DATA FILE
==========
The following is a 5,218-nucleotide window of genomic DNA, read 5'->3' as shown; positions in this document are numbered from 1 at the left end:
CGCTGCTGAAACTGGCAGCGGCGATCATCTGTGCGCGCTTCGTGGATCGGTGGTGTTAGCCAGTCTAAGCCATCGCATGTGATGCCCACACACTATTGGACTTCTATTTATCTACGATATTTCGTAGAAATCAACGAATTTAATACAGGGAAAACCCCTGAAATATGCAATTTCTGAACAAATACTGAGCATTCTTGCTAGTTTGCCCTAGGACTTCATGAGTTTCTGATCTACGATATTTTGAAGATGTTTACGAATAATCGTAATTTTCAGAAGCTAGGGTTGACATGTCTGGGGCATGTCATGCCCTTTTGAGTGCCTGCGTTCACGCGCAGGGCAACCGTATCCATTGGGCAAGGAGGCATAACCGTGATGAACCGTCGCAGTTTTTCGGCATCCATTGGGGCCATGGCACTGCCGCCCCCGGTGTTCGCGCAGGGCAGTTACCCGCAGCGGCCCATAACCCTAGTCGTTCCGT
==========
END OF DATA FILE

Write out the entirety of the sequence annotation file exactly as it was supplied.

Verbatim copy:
The following is a 5,218-nucleotide window of genomic DNA, read 5'->3' as shown; positions in this document are numbered from 1 at the left end:
CGCTGCTGAAACTGGCAGCGGCGATCATCTGTGCGCGCTTCGTGGATCGGTGGTGTTAGCCAGTCTAAGCCATCGCATGTGATGCCCACACACTATTGGACTTCTATTTATCTACGATATTTCGTAGAAATCAACGAATTTAATACAGGGAAAACCCCTGAAATATGCAATTTCTGAACAAATACTGAGCATTCTTGCTAGTTTGCCCTAGGACTTCATGAGTTTCTGATCTACGATATTTTGAAGATGTTTACGAATAATCGTAATTTTCAGAAGCTAGGGTTGACATGTCTGGGGCATGTCATGCCCTTTTGAGTGCCTGCGTTCACGCGCAGGGCAACCGTATCCATTGGGCAAGGAGGCATAACCGTGATGAACCGTCGCAGTTTTTCGGCATCCATTGGGGCCATGGCACTGCCGCCCCCGGTGTTCGCGCAGGGCAGTTACCCGCAGCGGCCCATAACCCTAGTCGTTCCGT